I was very impressed by how well the whole process was managed, and I am very thankful to the IEC officials and everyone involved who helped make the process that much easier.

I held my nose and voted COPE, and my ballot paper is depicted below for those who may doubt my 'allegiances' - however flimsy they may be. I hesitated for a while before dropping the envelope into the box and as did so I said to the official, "I can't believe I just voted for those guys."

Something to note is that it is Terror Lekota and not Mvume Dandala, the Presidential Candidate, whose picture is on the sheet. I mean really. If in some alternate reality COPE actually won, do you think Terror would allow Dandala to become the national president? Somehow I don't think so. What then is the point of even having a presidential candidate I ask you, if his picture doesn't feature?

My friend Lexi's painted thumb proving she cast her vote:

I also took my video camera along and, time permitting, I will post some of the content on YouTube. Stay tuned for more on the elections as we build up to election day back home.

Tuesday, April 14, 2009

QPQ overseas election coverage on Classic FM tomorrow


I will most likely be reporting from South Africa House tomorrow morning for Classic FM, where I worked as an intern from January to March this year. Apart from the occasional Sarah Brighton song, Classic FM is by far the best listen in Gauteng; mostly because of their excellent news coverage and platform shows.

I have been asked by my former colleagues to provide insight from the SA foreign mission in London about the efficiency of the process and the feeling on the ground. Voting starts at 07h00 GMT and hopefully I can get on the phone back home within about an hour. So listen out for QPQ tomorrow morning on the hourly bulletins on 102.7 FM. If you live outside Joburg you can plug into live streaming by visiting

Classic FM ran this report today, which highlights just how many people are going to vote tomorrow. It's a lot, so get there as early as possible:

Some 16,240 South Africans living abroad are expected to cast their votes tomorrow. Of these, 7427 voters are registered to vote at the South African mission in London. This makes it the largest polling station in the elections. Overseas voters must be registered and produce their ID and passport to be allowed to cast their vote. Voting stations at South African missions abroad will be open from 7am to 7pm. There are 124 South African missions abroad.

SA expats vote tomorrow: NB information

Tomorrow I will be making my way to the South African High Commission in Trafalgar Square to cast my ballot. The absentee vote was something that had to be pried out of the jaws of the ANC government by our superb Constitutional Court.

I'm sorry it had to take a judicial order and that the government came up with such cynical explanations as to why they couldn't allow the short-term expatriates to chose who would lead their country. But the silver lining was that it showed the durability of the courts and the executive's (reluctant) acceptance of its legitimacy.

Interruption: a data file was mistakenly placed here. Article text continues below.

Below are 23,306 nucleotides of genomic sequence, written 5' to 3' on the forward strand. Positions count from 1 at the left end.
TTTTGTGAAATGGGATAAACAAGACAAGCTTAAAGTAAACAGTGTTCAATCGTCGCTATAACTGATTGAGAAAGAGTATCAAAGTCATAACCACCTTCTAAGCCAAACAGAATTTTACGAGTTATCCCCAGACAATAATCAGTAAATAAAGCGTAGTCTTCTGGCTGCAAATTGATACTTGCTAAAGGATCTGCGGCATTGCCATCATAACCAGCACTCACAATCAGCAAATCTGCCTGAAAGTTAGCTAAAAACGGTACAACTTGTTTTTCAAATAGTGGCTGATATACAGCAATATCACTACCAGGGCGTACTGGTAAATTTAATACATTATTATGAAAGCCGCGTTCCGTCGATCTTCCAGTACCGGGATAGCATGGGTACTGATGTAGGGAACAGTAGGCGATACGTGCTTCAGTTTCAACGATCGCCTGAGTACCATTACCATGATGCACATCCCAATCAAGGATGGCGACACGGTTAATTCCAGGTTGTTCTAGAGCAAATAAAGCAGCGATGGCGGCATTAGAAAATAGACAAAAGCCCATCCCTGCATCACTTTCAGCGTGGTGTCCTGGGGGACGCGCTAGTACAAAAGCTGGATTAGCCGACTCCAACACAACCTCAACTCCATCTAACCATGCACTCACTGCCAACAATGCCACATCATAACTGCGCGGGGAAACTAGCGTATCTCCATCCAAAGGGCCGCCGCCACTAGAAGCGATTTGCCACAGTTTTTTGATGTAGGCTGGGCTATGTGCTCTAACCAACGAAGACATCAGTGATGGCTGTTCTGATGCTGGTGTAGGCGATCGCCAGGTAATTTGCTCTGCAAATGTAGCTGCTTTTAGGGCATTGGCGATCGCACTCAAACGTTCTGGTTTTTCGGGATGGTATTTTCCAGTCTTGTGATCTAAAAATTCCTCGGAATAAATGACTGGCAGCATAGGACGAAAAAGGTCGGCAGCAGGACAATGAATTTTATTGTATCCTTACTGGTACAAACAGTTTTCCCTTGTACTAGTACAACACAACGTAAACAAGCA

The IEC and the SA mission in London have released some important information about tomorrow's voting process. You will have to bring your VEC10 form, passport, identification document. You are also urged to bring along your VEC1 form, which can be downloaded on the IEC website.

If you are away from a printer today you needn't fear, as VEC1 forms will be available on election day. However, I strongly suggest you print out this form to quicken the voting process tomorrow. Lets meet the IEC halfway on this one as they are doing their bit to ensure we exercise our democratic right. Lets also show the nation how much balooney the government was talking when they said the logistics would be too much to manage by ensuring we vote quickly and efficiently.

See you there!

Hold your nose and vote COPE


It gives me a cold, hollow feeling to say this, but I am going to vote for the Congress of the People in the upcoming national elections. The reasons for this are several, and if you allow me, I will elaborate on why I am taking such a banal course of action this time around.

But first, here are some very valid reasons not to vote for COPE:

  • Their presidential candidate is a religious leader, Mvume Dandala, who has no executive experience, has never even been an MP and who seems to be disconnected from the political mood of the country. What's more, he was placed there by bickering opponents who were unable to assume the principal position for themselves and thus settled on him as a compromise candidate. Why they didn't just use Shilowa, a flawed but pragmatic leader with a governance track record is beyond my understanding.
  • The movement is largely made up of the beneficiaries of the Mbeki era, who are indignant at their loss of power and patronage. They have been discarded by Zuma's ANC and there was no other course of action left for them to take. They have big egos and are associated with a president who manhandled democratic institutions and manipulated the administration of justice, a president who ignored the AIDS epidemic and who racialised the discourse of South Africa and how it confronts its problems.